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A Brief History

front gate
CEDAR GROVE CEMETERY TRACES ITS ORIGINS to the public spirited citizens of the Town of Dorchester of the mid-nineteenth century. With a strong sense of community spirit — an attitude still characteristic of today's Dorchesterite — town meeting members in 1858 established a committee "to procure a suitable lot of land for a cemetery."

This committee failed in its efforts, but a new committee was appointed on April 1, 1867. In barely more than a year this group found a thirty-acre parcel on the banks of the Neponset River, worked with the Legislature of the Commonwealth of Massachusetts to enact the required enabling legislation and then presented its recommendations to Dorchester's town meeting on April 6, 1868. The recommendations were approved and the designated "Cemetery on Neponset River" came into being.

Original landscape design and layout was completed by Luther Briggs, Jr., who was prominent in the field at that time. On January 19, 1869, the name Cedar Grove Cemetery was officially adopted, bearing witness to the clumps and groves of Cedar trees that thrived in the fields along the river. Its first superintendent was James Emery. By the end of 1869, nearly forty acres of land had been accumulated, bordering on Milton Street and Adams Street, and partly on Granite Avenue and the Neponset River. The first burial took place on February 24, 1870, when Rachel Marie Winsor was laid to rest here.

Fig's Believe It Or Not!In 1871 the Old Colony Railroad sought eminent domain to build a right of way through the Cemetery. After negotiation, the Railroad agreed to build a train station, now known as the Cedar Grove Station, in exchange for the land. This event caused the unique feature of a railroad bisecting our Cemetery, and has been noted in "Ripley's Believe It or Not" and "Fig's Believe It or Not" as the only cemetery in the United States with a trolley running through it.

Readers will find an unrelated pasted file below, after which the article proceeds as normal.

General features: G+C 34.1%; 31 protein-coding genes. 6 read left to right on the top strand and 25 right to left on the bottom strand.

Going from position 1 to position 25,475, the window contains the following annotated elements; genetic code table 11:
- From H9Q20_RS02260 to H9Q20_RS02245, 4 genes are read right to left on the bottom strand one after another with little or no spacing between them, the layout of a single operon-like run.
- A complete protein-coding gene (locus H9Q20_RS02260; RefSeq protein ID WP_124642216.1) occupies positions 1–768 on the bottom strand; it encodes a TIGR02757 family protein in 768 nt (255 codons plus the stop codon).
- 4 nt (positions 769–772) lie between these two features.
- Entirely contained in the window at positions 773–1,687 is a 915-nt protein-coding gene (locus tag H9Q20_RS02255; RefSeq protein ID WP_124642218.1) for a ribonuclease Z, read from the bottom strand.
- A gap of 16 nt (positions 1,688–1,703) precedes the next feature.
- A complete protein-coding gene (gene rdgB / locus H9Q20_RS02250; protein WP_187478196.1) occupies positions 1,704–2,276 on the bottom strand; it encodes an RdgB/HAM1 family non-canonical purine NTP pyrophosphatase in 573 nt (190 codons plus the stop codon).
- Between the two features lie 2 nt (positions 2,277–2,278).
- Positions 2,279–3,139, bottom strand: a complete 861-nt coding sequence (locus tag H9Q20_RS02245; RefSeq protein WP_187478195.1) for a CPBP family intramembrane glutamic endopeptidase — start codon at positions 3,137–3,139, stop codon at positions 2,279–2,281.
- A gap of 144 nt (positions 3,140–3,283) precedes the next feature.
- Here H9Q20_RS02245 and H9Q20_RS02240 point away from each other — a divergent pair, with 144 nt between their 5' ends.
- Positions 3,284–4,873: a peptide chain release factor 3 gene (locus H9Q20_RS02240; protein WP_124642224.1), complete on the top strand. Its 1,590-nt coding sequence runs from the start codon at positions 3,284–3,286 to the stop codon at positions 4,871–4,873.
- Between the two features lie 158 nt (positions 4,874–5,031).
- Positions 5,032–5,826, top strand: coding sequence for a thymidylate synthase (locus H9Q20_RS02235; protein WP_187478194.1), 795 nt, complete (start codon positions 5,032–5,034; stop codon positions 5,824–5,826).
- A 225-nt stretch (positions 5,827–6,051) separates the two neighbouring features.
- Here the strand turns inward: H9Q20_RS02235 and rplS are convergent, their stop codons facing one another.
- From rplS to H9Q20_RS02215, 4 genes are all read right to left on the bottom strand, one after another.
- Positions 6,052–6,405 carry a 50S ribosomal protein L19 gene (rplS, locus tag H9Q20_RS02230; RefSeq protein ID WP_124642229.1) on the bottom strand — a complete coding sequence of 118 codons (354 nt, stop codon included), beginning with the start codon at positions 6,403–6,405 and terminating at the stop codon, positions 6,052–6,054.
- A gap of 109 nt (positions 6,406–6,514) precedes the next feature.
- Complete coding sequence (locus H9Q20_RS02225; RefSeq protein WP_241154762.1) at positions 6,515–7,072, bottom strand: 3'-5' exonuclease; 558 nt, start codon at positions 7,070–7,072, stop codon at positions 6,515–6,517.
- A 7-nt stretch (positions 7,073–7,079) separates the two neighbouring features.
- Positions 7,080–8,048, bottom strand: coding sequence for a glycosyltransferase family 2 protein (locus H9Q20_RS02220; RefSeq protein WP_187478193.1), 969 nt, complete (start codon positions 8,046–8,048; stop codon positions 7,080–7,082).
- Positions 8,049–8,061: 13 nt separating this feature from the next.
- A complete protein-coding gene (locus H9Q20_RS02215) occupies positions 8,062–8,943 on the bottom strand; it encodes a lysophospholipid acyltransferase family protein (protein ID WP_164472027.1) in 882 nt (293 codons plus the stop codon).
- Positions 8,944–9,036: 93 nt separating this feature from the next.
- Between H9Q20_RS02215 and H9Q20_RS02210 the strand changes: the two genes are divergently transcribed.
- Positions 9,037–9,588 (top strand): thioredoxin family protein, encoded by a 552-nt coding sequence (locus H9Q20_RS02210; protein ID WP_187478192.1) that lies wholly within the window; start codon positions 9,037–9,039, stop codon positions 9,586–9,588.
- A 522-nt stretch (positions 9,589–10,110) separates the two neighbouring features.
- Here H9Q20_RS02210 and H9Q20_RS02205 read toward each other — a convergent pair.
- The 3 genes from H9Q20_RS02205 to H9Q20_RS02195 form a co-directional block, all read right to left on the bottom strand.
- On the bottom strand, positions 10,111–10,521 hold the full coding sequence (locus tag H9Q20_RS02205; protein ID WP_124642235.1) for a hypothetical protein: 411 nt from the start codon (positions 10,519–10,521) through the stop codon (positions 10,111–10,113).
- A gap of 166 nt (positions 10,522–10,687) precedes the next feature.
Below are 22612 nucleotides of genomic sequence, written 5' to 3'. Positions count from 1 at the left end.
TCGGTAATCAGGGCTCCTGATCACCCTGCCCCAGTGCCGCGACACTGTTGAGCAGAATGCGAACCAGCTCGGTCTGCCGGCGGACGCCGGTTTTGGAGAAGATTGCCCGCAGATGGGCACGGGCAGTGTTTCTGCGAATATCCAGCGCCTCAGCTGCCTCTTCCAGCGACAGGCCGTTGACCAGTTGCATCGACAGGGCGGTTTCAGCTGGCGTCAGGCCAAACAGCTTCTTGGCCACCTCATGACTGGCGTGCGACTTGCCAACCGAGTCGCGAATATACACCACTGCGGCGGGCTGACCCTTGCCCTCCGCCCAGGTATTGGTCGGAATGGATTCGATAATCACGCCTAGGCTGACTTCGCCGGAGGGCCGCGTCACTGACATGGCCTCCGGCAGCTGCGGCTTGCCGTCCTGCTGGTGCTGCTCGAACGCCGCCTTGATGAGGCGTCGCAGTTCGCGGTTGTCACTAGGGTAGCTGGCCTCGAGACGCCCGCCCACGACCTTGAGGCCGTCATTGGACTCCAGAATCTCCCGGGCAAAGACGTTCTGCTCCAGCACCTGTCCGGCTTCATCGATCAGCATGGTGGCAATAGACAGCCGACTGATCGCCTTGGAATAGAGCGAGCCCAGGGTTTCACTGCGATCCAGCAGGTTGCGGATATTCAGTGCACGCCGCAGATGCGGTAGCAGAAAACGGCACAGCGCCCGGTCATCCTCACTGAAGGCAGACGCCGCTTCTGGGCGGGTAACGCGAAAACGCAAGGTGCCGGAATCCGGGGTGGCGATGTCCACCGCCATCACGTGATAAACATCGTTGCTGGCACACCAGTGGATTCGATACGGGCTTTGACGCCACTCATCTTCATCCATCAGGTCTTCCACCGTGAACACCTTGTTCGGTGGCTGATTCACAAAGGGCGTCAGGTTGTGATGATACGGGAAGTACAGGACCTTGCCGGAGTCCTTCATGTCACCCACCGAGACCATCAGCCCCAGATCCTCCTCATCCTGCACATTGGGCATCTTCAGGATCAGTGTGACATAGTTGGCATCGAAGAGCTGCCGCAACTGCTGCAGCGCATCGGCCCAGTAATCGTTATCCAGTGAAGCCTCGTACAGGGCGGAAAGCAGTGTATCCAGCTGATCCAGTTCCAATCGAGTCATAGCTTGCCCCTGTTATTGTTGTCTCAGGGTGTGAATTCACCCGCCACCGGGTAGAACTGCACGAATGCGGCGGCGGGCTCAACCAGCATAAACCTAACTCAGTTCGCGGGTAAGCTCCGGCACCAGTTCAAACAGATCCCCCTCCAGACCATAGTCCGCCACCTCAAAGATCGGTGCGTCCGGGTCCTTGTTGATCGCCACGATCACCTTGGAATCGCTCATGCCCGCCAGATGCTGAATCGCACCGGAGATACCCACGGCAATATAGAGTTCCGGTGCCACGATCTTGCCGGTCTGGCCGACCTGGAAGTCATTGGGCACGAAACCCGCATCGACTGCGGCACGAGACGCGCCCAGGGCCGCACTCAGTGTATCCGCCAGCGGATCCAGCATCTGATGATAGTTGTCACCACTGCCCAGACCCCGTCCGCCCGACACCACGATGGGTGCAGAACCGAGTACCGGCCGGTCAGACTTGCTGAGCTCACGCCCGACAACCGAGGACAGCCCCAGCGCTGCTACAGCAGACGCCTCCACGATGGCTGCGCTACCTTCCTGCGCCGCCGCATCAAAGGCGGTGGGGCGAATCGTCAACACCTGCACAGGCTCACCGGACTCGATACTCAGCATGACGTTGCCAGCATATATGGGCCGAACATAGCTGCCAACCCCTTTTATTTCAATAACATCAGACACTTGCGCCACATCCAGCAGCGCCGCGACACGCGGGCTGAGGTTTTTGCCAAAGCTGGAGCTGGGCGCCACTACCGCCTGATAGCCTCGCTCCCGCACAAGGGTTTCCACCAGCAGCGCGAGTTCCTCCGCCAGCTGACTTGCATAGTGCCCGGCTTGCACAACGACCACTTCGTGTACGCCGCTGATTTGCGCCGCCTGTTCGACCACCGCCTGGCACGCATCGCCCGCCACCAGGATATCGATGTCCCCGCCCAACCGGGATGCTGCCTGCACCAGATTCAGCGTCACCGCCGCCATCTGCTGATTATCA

In 1872 Frederick M. Safford became Superintendent. For the next twelve years under his energetic leadership Cedar Grove was laid out, filled in, drained and structured, providing the core of roads and burial sections that exist today. During this time the first greenhouses were erected, a receiving tomb was constructed, extensive grading and fencing accomplished and hundreds of trees planted which still today add shade, color and dignity to our grounds.

May 2, 1887 marked another milestone for the Cemetery. On that date Cedar Grove was incorporated as a private cemetery by an act of the Legislature, and the City of Boston relinquished its jurisdiction. The Commissioners became Trustees, elected annually by, and directly responsible to, lot owners for the management of the Cemetery. The first Board of Trustees included names which even today many Dorchester people recognize: Nathan Carruth, Albe C. Clarke, Henry L. Pierce, William Pope and W.H. Swan. This change in no way affected its philosophy of operation which was then, and still is, to provide for this community a dignified and peaceful burial ground for its people on a non-sectarian and non-profit basis.